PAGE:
The following are Yes or No: Are you (1) a member of the Greece Chamber of Commerce? (2) a member of the Greece Rotary? (3) acquainted with Roger Boily? (4) acquainted with any present board members and if so, who? (5) do you understand the problems facing our schools? (6) have you formulated any ideas and opinions on what you are willing to put forward and stand up for what needs to happen to fix the problems that currently exist? (7) can you deal with strong opposition, criticism and pressure directed at you and your agenda? and finally, (8) do your job and family obligations provide you with between 20 and 30 hours a month to deal with board responsibilities?

If you are truly interested, reply to me by addressing your answers to the time and date of this post. Accordingly, I will find a way to make contact with you.

I have been a Greece resident for about 6 years and before that I lived in Clarkson. I have been a resident of Monroe County my entire life. For your yes or no questions, I shall just respond with the qestion number and my answer:
1) No
2)No
3)No
4)No
5)I understand that there are problems that need to be addressed, but I can't say if everyone has the same thought on what the problems are.
6)I do have opinions and ideas and will strongly defend them but that does not mean that I am not open to suggestion and taking part in a continuous learning process.
7) Yes
8)Yes

Sorry, I tried to hold to your request for yes or no answers as much as I could.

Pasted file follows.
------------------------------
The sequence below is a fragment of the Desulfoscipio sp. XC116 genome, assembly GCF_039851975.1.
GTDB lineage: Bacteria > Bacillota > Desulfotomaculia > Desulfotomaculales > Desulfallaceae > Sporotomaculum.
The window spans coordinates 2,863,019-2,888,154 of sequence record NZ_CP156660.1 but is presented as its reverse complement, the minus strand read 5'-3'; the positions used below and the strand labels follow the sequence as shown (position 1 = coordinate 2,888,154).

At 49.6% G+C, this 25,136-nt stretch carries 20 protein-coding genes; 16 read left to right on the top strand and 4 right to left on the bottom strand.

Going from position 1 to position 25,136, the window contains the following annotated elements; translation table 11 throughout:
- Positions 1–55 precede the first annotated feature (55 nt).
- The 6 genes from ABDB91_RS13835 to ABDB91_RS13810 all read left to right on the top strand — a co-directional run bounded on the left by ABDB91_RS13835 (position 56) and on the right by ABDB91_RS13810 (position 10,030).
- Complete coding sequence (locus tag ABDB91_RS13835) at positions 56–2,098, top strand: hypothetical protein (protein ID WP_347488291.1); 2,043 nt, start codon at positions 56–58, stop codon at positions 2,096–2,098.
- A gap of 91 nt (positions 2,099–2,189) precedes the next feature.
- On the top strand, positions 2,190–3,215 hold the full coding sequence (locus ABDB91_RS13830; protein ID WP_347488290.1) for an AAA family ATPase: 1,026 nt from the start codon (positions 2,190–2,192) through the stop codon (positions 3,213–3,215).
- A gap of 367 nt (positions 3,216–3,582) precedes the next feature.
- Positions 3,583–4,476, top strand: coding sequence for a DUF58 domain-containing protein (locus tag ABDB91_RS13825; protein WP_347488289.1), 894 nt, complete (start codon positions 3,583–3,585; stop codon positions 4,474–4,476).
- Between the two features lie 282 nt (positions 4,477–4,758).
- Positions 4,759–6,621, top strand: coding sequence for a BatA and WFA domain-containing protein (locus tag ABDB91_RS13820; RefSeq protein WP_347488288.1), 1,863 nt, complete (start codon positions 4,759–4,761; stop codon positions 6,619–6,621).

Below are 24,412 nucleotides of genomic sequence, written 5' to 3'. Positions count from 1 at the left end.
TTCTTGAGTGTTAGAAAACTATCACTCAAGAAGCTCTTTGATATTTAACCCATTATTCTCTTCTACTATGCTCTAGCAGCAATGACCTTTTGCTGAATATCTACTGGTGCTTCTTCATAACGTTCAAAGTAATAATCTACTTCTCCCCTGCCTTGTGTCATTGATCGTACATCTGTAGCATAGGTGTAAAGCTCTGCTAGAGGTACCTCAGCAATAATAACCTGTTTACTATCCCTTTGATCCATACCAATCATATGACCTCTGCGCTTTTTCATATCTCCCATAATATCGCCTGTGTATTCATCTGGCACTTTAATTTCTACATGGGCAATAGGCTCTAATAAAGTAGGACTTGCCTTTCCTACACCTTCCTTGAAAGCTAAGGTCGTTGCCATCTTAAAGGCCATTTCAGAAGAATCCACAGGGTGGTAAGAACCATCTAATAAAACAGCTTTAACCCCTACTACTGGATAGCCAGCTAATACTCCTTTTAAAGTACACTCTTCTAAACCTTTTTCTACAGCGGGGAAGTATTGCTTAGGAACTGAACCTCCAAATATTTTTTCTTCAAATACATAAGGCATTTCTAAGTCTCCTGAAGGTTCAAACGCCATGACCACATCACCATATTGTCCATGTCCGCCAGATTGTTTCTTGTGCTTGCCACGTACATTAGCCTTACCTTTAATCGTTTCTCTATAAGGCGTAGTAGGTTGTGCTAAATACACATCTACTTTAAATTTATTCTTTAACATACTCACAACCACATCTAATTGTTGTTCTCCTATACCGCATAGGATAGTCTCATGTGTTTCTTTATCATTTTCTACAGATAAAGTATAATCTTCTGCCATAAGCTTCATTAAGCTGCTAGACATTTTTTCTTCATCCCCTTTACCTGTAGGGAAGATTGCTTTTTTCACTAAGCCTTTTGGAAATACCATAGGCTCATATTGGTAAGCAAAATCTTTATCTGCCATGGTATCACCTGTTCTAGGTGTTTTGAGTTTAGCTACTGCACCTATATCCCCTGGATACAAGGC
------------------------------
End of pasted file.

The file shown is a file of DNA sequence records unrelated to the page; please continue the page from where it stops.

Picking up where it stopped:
Brett Scheuer

bscheuer said...

I would like to thank everyone who has given support to me through a variety of methods while I have contemplated running for election to the Greece Board of Education. I have decided to postpone seeking this position at the current time and revisit it again next year so that I may become more informed and develop a more in-depth knowledge base. This will allow me to better serve the community and more effectively defend my beliefs and positions on a wider array of issues. I plan to utilize the next several months to study the issues, learn more about the operation of the Board and to develop a stronger support base. The conversations that I have had with many town residents and the encouragement that I have received from so many people has been inspirational and has proven to me that the community is really looking for some common sense and transparency in the operation of the Board.

SCATS said...

Brett ~~ Best of luck to you!